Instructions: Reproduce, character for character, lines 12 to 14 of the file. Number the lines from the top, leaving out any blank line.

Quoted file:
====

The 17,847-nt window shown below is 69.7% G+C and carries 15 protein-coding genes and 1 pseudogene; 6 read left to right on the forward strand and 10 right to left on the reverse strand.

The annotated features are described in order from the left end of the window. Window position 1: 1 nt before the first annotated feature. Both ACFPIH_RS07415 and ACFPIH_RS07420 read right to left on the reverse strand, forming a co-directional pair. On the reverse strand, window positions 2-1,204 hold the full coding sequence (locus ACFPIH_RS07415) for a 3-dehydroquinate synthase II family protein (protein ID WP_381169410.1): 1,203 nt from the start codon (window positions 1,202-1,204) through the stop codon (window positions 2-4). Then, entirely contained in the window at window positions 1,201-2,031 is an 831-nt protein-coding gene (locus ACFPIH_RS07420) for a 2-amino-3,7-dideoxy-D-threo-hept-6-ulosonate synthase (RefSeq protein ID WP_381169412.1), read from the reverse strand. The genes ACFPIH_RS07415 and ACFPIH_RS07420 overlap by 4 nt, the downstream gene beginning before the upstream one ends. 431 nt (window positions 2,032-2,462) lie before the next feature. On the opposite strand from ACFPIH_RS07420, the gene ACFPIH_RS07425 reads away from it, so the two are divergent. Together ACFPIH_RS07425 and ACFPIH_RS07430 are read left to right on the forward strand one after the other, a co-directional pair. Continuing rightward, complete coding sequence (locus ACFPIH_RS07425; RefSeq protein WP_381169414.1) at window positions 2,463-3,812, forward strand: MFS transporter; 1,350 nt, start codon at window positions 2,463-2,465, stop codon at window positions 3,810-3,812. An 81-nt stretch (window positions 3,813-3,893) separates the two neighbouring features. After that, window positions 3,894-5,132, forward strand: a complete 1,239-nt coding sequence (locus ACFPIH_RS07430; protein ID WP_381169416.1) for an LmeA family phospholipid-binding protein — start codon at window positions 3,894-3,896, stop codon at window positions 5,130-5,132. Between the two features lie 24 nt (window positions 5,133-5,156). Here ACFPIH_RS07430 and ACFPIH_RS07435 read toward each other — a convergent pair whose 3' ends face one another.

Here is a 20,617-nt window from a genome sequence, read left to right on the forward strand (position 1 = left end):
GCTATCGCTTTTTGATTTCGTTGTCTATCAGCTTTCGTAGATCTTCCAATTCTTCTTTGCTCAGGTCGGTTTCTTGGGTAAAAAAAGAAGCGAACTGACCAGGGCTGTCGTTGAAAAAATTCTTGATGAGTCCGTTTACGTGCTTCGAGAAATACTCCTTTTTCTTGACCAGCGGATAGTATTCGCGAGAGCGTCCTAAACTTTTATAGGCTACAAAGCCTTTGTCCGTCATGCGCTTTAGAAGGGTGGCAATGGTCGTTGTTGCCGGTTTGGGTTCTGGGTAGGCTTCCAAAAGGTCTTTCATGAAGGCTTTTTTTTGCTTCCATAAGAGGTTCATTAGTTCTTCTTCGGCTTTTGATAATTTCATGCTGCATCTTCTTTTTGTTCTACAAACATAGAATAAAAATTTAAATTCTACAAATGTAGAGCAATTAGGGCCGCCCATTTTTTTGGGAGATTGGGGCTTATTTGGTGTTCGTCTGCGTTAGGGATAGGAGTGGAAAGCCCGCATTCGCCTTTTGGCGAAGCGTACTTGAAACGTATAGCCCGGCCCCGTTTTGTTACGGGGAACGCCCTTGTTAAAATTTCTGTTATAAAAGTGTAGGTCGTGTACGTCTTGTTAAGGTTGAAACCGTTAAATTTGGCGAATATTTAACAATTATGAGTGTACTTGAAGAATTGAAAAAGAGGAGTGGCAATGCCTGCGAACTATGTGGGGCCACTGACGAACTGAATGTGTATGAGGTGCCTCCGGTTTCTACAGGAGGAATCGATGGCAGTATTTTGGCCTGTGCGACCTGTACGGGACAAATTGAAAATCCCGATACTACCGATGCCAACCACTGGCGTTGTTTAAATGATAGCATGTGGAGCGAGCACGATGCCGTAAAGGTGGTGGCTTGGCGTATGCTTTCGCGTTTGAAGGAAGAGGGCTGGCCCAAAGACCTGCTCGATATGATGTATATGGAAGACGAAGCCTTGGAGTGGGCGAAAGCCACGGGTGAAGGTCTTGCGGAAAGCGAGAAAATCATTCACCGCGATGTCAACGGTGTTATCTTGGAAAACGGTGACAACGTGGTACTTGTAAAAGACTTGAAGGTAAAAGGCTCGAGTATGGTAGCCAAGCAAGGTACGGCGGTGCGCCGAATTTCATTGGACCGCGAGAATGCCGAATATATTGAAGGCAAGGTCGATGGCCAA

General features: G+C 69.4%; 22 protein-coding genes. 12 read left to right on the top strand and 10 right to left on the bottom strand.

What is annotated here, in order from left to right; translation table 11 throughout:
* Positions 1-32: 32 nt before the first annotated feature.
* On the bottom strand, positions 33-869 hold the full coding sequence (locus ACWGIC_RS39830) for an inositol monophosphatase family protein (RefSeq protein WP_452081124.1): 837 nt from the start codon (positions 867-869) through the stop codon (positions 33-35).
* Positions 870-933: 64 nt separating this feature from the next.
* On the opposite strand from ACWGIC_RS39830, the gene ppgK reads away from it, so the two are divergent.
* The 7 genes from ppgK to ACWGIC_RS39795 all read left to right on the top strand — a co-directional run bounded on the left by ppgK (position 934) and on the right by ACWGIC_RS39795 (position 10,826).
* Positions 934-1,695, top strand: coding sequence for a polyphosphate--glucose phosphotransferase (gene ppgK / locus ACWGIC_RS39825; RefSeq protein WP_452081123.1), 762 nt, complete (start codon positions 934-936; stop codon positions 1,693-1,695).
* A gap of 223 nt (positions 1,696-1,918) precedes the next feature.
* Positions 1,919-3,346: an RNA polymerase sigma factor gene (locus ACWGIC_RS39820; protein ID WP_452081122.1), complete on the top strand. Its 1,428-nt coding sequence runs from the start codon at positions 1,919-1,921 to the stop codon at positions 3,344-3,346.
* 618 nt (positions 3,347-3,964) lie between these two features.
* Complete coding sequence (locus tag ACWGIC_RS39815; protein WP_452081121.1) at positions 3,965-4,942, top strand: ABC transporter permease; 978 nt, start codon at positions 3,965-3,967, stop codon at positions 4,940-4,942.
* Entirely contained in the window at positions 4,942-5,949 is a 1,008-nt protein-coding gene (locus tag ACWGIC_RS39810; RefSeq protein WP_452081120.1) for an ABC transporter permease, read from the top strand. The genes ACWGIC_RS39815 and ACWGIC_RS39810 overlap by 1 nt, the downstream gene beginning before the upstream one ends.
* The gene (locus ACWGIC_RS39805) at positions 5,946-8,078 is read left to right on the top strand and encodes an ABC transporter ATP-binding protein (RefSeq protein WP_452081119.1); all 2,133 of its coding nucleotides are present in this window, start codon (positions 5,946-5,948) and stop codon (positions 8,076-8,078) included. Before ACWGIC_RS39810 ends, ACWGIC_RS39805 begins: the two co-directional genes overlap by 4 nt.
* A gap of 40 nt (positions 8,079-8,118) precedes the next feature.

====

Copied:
* Positions 934-1,695, top strand: coding sequence for a polyphosphate--glucose phosphotransferase (gene ppgK / locus ACWGIC_RS39825; RefSeq protein WP_452081123.1), 762 nt, complete (start codon positions 934-936; stop codon positions 1,693-1,695).
* A gap of 223 nt (positions 1,696-1,918) precedes the next feature.
* Positions 1,919-3,346: an RNA polymerase sigma factor gene (locus ACWGIC_RS39820; protein ID WP_452081122.1), complete on the top strand. Its 1,428-nt coding sequence runs from the start codon at positions 1,919-1,921 to the stop codon at positions 3,344-3,346.